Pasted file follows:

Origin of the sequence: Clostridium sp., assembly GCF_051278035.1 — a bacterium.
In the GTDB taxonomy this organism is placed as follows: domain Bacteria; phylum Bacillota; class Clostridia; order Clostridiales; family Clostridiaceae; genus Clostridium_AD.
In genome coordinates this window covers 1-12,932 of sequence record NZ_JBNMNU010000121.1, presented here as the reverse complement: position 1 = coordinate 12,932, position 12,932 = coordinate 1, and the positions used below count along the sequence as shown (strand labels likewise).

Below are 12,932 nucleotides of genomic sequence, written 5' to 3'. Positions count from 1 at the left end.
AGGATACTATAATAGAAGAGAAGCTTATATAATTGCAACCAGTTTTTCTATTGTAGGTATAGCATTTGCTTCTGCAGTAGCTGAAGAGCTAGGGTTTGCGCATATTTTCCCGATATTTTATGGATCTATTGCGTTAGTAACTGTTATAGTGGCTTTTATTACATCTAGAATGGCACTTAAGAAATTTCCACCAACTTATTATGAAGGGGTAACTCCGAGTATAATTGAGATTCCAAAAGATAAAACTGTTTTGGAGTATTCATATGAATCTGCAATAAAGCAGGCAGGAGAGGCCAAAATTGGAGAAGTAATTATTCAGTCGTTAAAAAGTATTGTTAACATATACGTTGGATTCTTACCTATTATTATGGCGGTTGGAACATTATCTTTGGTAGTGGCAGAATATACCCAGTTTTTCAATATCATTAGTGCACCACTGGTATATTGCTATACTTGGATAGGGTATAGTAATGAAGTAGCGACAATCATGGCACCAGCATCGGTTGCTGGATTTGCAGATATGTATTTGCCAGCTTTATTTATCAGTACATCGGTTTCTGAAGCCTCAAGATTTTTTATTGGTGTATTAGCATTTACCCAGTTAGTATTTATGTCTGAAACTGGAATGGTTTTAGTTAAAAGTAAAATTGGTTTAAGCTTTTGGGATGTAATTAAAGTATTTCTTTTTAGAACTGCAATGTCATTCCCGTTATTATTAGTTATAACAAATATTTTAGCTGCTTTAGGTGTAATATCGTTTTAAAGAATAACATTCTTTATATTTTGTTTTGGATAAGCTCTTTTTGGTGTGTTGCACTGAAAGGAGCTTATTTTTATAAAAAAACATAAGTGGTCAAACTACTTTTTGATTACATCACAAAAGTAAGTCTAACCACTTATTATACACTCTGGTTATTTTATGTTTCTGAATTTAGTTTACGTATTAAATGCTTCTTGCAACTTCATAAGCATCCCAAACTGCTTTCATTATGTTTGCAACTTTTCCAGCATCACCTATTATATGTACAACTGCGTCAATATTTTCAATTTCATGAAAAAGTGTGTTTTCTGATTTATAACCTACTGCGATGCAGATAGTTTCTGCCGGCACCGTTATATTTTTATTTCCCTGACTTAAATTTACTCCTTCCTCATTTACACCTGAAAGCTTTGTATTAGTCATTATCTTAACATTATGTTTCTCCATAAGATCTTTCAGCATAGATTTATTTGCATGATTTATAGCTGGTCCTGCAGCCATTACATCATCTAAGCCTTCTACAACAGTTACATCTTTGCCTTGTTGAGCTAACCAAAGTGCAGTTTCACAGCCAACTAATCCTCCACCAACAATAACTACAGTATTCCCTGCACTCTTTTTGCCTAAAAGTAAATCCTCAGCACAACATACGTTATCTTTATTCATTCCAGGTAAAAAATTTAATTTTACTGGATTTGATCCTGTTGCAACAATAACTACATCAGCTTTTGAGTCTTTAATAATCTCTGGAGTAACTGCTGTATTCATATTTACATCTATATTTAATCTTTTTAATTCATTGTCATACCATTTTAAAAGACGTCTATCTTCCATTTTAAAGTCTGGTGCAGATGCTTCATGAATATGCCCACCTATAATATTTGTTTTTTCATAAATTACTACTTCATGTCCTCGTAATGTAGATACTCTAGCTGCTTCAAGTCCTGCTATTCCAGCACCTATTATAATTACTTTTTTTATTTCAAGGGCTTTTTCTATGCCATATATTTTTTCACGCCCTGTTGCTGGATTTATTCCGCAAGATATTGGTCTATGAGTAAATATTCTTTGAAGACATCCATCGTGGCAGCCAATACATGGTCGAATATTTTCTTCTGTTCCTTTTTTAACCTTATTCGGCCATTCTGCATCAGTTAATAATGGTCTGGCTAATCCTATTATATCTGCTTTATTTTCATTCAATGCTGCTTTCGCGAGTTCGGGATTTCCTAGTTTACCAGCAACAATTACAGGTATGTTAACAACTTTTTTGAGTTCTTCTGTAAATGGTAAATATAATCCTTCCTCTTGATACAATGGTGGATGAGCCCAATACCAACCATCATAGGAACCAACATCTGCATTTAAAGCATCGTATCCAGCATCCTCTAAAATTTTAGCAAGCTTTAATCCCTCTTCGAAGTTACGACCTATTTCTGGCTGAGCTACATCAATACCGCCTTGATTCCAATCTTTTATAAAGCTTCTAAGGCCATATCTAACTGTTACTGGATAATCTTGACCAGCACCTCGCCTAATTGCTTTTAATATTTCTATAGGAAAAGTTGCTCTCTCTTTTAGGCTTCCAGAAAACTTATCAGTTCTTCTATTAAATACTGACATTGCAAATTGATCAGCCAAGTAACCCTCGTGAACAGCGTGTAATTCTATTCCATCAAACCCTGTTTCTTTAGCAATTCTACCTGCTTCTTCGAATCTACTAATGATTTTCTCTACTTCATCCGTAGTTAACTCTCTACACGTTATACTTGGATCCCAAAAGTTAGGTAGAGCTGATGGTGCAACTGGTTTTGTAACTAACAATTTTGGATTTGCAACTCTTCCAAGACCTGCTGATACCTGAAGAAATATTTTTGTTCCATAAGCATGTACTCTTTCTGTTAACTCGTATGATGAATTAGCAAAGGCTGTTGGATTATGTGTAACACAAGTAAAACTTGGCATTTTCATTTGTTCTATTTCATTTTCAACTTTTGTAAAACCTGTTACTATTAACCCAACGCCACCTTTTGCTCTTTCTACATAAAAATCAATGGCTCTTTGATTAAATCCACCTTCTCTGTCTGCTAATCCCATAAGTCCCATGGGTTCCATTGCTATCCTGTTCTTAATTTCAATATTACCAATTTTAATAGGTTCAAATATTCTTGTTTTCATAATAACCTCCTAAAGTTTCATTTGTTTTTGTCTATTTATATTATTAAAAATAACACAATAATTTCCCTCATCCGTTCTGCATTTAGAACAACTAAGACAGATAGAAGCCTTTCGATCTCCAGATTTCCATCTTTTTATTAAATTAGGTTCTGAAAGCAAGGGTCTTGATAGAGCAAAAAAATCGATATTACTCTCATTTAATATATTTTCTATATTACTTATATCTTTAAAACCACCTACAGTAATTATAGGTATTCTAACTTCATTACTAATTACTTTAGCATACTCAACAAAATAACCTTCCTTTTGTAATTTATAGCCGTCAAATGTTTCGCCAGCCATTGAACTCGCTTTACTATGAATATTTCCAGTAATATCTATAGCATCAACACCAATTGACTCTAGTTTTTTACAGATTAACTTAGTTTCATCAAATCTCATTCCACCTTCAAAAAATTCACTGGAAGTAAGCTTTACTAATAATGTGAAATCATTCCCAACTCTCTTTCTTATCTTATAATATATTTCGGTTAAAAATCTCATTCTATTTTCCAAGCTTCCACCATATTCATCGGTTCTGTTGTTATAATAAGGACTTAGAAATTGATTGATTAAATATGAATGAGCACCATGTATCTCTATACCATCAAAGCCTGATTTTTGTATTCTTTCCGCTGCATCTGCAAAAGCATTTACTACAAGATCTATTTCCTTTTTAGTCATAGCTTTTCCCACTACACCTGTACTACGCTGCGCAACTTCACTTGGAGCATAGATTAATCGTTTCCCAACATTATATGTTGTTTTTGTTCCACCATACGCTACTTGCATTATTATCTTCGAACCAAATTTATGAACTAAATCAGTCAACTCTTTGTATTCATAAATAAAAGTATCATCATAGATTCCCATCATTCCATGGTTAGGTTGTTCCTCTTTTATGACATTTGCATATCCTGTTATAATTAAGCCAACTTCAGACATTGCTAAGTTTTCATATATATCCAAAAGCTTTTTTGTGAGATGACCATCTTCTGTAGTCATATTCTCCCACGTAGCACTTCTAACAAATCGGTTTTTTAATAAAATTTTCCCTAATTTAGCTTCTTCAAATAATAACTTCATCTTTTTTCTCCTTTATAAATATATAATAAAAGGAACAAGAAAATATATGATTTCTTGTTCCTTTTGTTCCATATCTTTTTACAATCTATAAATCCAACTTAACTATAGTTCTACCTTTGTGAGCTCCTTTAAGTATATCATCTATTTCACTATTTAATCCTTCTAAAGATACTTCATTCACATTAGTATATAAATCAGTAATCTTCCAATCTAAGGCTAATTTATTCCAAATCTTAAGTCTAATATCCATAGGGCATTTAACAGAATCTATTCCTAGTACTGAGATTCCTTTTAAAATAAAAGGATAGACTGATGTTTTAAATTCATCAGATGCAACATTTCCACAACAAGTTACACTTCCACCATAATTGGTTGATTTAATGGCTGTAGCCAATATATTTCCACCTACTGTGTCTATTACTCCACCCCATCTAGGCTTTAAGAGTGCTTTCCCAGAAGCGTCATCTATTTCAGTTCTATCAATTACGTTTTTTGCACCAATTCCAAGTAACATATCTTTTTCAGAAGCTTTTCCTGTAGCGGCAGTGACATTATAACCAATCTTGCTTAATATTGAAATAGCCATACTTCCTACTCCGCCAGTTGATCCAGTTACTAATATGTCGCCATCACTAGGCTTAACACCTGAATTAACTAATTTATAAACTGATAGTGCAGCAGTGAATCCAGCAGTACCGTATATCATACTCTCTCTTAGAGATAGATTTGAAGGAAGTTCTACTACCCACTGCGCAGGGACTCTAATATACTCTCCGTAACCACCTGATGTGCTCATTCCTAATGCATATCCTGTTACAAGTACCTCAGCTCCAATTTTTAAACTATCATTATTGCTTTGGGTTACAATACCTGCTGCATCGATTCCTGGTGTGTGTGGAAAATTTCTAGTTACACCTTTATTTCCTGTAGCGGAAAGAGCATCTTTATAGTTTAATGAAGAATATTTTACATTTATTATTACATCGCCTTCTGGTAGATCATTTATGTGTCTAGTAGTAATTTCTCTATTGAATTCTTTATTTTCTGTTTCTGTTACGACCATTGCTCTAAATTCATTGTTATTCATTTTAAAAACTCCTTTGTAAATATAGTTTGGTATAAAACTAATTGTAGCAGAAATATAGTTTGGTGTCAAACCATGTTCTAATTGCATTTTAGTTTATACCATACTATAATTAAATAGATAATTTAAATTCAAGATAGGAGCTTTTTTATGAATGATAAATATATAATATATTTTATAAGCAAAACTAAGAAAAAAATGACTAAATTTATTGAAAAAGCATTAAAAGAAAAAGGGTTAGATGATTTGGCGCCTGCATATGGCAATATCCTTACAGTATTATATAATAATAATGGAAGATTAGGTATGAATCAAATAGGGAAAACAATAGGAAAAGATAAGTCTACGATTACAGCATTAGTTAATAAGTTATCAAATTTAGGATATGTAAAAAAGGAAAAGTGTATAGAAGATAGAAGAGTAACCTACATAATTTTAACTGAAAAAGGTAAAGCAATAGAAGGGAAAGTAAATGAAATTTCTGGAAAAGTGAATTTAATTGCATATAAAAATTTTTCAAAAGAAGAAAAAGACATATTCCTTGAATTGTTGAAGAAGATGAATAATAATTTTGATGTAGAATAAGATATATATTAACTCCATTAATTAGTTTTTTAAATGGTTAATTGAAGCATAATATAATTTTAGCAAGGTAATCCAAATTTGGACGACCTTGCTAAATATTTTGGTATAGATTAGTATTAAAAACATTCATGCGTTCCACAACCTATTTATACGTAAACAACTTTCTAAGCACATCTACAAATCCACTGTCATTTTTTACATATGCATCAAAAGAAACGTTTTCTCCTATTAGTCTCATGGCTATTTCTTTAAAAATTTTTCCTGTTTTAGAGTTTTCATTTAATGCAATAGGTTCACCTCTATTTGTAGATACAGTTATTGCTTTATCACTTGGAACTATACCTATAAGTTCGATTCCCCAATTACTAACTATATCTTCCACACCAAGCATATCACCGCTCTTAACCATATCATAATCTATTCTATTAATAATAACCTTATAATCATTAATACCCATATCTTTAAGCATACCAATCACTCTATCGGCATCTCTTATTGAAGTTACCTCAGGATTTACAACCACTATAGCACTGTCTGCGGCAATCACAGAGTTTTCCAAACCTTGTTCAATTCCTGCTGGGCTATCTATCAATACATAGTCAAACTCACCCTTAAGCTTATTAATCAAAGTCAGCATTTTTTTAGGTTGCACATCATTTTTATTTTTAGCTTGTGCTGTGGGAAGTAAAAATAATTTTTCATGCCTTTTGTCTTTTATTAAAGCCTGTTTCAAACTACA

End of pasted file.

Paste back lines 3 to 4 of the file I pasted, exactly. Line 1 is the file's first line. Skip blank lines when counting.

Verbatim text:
In genome coordinates this window covers 1-12,932 of sequence record NZ_JBNMNU010000121.1, presented here as the reverse complement: position 1 = coordinate 12,932, position 12,932 = coordinate 1, and the positions used below count along the sequence as shown (strand labels likewise).

Below are 12,932 nucleotides of genomic sequence, written 5' to 3'. Positions count from 1 at the left end.